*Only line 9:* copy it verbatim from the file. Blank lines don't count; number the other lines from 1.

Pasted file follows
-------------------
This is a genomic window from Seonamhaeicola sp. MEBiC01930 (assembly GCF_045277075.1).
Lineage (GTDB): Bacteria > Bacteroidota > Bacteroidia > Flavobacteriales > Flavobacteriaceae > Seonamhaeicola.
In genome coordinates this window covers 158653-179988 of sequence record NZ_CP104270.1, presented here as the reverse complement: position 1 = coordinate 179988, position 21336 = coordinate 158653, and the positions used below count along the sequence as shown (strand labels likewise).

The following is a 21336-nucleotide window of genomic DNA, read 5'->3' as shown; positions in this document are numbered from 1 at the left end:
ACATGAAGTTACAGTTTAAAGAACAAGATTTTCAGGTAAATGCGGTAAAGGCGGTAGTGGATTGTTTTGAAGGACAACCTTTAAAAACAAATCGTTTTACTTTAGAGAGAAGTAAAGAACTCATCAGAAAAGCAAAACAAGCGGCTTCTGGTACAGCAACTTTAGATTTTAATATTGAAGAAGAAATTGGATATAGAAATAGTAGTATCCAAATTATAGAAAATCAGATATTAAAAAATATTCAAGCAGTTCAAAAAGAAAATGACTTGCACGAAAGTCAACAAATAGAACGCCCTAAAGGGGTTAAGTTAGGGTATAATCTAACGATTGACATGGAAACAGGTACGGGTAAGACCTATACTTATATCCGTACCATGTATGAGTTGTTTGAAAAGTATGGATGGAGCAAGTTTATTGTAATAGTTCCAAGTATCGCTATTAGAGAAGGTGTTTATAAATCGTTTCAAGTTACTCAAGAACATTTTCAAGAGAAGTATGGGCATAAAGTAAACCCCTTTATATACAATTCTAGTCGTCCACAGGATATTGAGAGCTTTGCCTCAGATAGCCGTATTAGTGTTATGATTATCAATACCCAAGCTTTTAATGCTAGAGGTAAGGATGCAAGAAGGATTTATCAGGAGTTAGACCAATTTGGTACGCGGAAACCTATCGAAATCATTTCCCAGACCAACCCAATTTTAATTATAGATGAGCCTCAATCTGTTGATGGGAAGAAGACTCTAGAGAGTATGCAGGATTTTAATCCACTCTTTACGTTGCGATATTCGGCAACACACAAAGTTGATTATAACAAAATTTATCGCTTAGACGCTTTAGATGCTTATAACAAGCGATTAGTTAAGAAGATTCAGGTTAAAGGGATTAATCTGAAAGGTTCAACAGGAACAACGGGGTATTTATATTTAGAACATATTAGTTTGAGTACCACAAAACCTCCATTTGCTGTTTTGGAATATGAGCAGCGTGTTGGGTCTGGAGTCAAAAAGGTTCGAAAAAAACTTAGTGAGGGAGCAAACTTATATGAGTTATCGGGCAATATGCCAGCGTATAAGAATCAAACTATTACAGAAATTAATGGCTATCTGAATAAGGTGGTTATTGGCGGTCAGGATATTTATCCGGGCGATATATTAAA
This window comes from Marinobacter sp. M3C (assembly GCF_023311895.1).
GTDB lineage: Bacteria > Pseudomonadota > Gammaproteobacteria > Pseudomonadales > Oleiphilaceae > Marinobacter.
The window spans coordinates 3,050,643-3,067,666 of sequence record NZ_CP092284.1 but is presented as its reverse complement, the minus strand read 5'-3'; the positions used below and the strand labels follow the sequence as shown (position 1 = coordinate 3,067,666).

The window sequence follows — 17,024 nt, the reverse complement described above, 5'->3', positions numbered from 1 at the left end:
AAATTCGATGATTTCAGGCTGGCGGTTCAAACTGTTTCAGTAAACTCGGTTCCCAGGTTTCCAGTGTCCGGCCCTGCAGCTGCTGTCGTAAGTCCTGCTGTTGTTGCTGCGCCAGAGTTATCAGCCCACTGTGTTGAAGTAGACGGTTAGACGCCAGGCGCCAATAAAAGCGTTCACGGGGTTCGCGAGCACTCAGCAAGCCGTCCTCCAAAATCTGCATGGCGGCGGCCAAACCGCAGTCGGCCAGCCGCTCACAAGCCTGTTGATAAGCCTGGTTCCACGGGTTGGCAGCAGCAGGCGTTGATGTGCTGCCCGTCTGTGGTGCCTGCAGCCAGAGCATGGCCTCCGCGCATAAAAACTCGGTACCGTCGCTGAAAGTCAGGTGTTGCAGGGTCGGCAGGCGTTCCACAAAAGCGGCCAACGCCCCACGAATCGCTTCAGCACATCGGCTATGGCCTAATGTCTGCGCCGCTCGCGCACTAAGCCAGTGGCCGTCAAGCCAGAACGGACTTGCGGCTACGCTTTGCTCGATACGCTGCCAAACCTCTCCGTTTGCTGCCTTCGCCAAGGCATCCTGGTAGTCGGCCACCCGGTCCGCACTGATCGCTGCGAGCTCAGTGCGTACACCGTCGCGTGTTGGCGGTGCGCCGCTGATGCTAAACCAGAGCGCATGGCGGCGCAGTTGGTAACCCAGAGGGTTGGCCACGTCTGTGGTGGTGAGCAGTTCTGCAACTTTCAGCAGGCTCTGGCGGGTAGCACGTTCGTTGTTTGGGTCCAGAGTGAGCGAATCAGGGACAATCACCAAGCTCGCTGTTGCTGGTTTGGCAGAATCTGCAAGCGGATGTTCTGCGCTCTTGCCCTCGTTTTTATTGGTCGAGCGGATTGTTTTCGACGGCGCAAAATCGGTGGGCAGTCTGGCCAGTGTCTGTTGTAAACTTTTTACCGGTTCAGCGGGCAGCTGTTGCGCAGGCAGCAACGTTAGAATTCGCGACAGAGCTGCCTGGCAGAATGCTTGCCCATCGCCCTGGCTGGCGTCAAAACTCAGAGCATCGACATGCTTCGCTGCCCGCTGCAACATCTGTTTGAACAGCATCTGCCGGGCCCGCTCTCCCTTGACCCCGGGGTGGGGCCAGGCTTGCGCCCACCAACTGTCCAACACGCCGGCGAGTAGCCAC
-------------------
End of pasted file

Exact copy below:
The window sequence follows — 17,024 nt, the reverse complement described above, 5'->3', positions numbered from 1 at the left end: